Mercer, Byrd took different paths to heavyweight careers



Ray Mercer pops a right hand off the head of Lennox Lewis during their controversial fight.


By St. Clair Murraine
Outlook staff writer

Ray Mercer and Chris Byrd were two Olympics apart, but before their professional careers were over they had one common foe in Evander Holyfield.
Byrd scored a decision victory over Holyfield, while Mercer was left on the losing end of a decision that most of the country thought he’d won.
Fighting Holyfield was significant because it would turn out to be one of the last significant fights in their careers. That fight is likely to be part of the conversation when both Byrd and Mercer meet fans in Tallahassee this weekend.
They are coming to town as special guest at an eight-fight card headlined by James Toney at the Civic Center on Saturday night. Tallahassee’s Travis Walker will box in the co-main event.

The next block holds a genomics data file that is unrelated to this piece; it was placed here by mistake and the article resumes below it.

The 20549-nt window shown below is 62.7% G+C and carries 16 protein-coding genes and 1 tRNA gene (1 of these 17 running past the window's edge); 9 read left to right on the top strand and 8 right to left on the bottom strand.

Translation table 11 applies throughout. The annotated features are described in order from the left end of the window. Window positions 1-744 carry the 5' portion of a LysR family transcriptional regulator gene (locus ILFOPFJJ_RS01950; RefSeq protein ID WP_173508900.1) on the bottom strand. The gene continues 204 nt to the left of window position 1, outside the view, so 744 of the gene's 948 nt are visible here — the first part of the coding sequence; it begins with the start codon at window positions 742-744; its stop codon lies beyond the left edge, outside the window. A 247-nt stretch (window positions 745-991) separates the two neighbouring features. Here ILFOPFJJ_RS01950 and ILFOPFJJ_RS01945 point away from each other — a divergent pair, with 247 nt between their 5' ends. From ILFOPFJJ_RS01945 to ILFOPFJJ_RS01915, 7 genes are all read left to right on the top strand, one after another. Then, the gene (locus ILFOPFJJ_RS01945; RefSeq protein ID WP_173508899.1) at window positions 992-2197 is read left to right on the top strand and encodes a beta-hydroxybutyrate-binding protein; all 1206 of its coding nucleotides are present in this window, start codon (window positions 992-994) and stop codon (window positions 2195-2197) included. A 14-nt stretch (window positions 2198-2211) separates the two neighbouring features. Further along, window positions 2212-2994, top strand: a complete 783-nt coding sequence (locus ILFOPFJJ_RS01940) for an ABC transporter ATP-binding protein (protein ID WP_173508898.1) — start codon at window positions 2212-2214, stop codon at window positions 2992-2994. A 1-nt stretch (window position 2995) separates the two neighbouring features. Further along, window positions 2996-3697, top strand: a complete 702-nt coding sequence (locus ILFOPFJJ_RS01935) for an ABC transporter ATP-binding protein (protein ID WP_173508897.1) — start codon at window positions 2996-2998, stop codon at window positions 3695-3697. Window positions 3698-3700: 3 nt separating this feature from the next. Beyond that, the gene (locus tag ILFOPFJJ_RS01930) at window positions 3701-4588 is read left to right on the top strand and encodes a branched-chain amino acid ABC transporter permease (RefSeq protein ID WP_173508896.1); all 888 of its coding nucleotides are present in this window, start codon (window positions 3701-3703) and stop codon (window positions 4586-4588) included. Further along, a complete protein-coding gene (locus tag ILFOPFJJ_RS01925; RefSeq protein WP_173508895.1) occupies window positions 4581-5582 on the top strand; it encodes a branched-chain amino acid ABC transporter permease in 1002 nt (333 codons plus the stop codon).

Fans will have an opportunity to meet the two former heavyweight champions along with Lemon Brewster and Roy Jones at the weigh-in Friday. It’s scheduled to take place at the Four Points Sheraton on Tennessee St.
The Holyfield fight was a high-water mark for Byrd and Mercer, who had very different starts in boxing. Mercer, who won a gold medal at the 1988 Games, was serving in the Army when he was introduced to boxing.
“I knew nothing about boxing,” Mercer said, recalling when he first donned a pair of gloves. “I put the gloves on and they told me to protect myself.”
He turned out to be an overachiever.
… “I achieved something I set out to do,” said Mercer, who dabbled in mixed martial arts before ending his career. “Going to the Olympics was my goal. I learned everything I needed to learn to be a good professional.”
Byrd, a silver medalist at the 1992 Olympics, grew up in a household where boxing was a family sport. Even two of his sisters competed on the amateur level.
Byrd, a southpaw, fashioned himself off Muhammad Ali. So much so that he was repeatedly compared to Ali during cover of the ’92 Olympics.
“He laid the ground work for me to do my thing,” Byrd said. “I used to love watching old Ray Robinson and that was more of my style, then Ali came along so I said let me grab some of that.”